polarized brightness temperature and surface temperature
before and after Sun reflection in equation (5).
 The effects of Sun reflection for two arbitrarily
chosen days during the year are shown in Figure 1. For
each plot the theoretical calculation of the impact of the Sun
is also plotted. The following values were used in the
calculation of the surface reflectivity on DOY 77, TBV=
247.5, TBH= 222.5 and Ts= 290 and on DOY 252 TBV=
278.5, TBH= 270 and Ts= 300.
 The agreement between measurements and simula-
tions is very good in terms of the duration and amplitude of
the Sun effects. Should vegetation or soil roughness scat-
tering play a role, measured Sun effects will spread over a
wider time span than those simulated by the specular model.
This is not the case here, actually measured effect seem to
be somewhat narrower than the simulated one, which
validates the hypothesis of specular reflection. However,
measurements exhibit a more fluctuating behaviour than the
simulations. The fluctuation pattern is different between non
consecutive days although it is very similar in consecutive
days (not shown). Thus it cannot be attributed to the antenna
pattern (whose effect remains constant) or variations of TSun
(very similar fluctuation pattern on DOY 77, DOY 78 and
DOY 79). A constant value of reflectivity, derived from
radiometer data, is used to calculate the impact of Sun
reflection. However, because of the differences in solid
angle between the Sun (qSun= 0.293?) and the radiometer
(qr= 13?), the surface that contributes to Sun reflection is
smaller than that seen by the radiometer. Consequently, the
Sun scans the surface reflectivity at a higher spatial resolu-
tion than the radiometer. Soil moisture and vegetation
heterogeneity within the radiometer FOV, and a non-
constant reflectivity as a result, could explain the fluctuating
behaviour of measurements. Apart from the oscillating
behaviour, this simple model provides a good estimation
of the effects of Sun reflection on radiometric measure-
ments. This model is next tested with the NAFE dataset.
 During the NAFE’06 experiment the effects of
sunglint clearly show up as lines with higher than average
brightness temperature in Regional flights performed on
November 13th, 14th and 16th by Merlin et al. [2008,
Figure 2], despite the relative position between the Sun and
antenna not being optimal for sunglint to occur.
 To quantify sunglint effects, the brightness temper-
ature of the outer overlapping radiometer beam in north-
ward and southward flight lines are compared. The
overlapping ground tracks are observed at the same inci-
dence angle (q) but the relative azimuth to the Sun changes
by 180? between northward and southward lines. The
brightness temperature of the outer right beam (3R) for
northward and southward lines as a function of the latitude
is shown for November 14th in Figure 2. The Sun position
changes during measurements; at the beginning of measure-
ments (11h30 LT), the Sun position is fSun= 0 qSun= 16,
while at the end of measurements (13h30 LT), the Sun
position is fSun= 304 and qSun= 26.
 During northward flights, the radiometer is oriented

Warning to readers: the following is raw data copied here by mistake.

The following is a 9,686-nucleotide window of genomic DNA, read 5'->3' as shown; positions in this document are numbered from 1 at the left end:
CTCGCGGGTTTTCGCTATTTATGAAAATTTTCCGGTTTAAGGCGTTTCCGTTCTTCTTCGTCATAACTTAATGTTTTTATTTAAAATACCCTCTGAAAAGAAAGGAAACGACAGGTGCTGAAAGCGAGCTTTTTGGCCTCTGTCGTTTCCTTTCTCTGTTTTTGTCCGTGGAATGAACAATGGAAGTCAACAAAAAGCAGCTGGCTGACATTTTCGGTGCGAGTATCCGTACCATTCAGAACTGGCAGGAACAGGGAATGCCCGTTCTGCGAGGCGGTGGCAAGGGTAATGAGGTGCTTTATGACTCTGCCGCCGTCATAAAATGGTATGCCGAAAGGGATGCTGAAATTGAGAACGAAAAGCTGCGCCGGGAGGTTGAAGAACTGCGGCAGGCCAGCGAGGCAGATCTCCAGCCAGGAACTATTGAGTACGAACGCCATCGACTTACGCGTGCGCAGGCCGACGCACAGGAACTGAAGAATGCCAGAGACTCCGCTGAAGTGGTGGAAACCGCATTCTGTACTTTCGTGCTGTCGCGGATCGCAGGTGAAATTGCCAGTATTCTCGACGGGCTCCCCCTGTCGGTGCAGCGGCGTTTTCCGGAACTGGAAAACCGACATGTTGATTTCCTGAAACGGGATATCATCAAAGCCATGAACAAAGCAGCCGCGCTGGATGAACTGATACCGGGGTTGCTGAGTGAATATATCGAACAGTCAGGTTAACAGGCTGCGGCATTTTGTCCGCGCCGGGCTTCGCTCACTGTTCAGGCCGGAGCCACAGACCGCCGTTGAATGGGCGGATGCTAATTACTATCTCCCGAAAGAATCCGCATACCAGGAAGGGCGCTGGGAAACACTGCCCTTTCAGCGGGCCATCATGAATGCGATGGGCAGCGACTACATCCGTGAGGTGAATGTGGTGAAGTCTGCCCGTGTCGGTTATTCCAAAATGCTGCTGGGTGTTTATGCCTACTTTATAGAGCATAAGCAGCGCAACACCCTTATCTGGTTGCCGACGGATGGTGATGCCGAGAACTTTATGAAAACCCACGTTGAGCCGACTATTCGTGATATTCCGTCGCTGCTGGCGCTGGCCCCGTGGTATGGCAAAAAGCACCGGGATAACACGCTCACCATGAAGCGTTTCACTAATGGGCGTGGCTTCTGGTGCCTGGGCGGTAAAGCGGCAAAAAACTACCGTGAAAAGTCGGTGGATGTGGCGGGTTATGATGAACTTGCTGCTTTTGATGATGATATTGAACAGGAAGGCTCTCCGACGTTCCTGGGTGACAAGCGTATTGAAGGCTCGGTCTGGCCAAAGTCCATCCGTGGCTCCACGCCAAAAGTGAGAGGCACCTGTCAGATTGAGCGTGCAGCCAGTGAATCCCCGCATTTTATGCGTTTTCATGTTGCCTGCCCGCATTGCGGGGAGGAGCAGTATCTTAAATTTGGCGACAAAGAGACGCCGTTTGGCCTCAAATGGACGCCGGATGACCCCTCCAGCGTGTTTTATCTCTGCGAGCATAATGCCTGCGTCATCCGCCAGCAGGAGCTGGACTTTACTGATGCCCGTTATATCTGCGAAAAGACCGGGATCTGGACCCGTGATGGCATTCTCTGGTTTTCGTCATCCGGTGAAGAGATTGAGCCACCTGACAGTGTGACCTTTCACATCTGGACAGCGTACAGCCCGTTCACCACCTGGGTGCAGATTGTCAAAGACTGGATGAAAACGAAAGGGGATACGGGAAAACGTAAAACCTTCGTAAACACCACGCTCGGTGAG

in such a way (i.e. the relative azimuth to the Sun is large)
that the Sun reflection is out of the field of view. Measured
Figure 1. Impact of Sun reflection on DOY 77 and DOY
252 on SMOSREX site. For each date, measured and
simulated vertical and horizontal polarized brightness
temperature are provided.
Figure 2. Horizontal polarized brightness temperature of 3R-beam during Yanco Regional flights for northward and
southward flights on November 14th as a function of the latitude. Three different overlapping flight lines are shown. The
angular difference in zenith (Dq) and azimuth (Df) between the Sun and the radiometer decreases during the flight time
and is also provided.
ESCORIHUELA ET AL.: SUN-GLINT OBSERVATIONS OVER LAND
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brightness temperature is thus not affected by Sun reflection
and can be used as a reference. During the first and second
southward lines, the difference in zenith (Dq) decreases
from 40 to 24? and the azimuth difference (Df) from 25 to
21?. The Sun reflection is therefore outside the main lobe of
the radiometer and both overlapping brightness temper-
atures (northward and southward) compare well (see first
and middle second in Figure 2. During the third southward
line, the difference between the Sun and the antenna zenith
Dq decreases from 18 to 14? and in azimuth from Df = 22
to 20?. Consequently, the impact of the reflected Sun in
radiometric measurements (and the difference between
northward and southward lines) increases with time as it
is clearly shown in the third panel in Figure 2 (note that for
the southward flights the latitude decreases with time).
 The impact of the reflected Sun on the measured
brightness temperature depends basically on the Sun tem-
perature, the surface reflectivity and the antenna gain. The
aircraft pitch, roll and heading changes slightly as the
aircraft moves and therefore the gain at which the antenna
’sees’ the Sun changes with time. Because of the high value
of TSun, those slight differences in gain and reflectivity as
the aircraft moves translate into a ’noisy’ brightness tem-
perature in the southward line. The averaged increase in
brightness temperature at H-pol is 17 K and at V-pol is 7K.
 The effects of Sun reflection were simulated for the
14th November flight. For a given latitude, the radiometric
measurement from the northward flightline was used to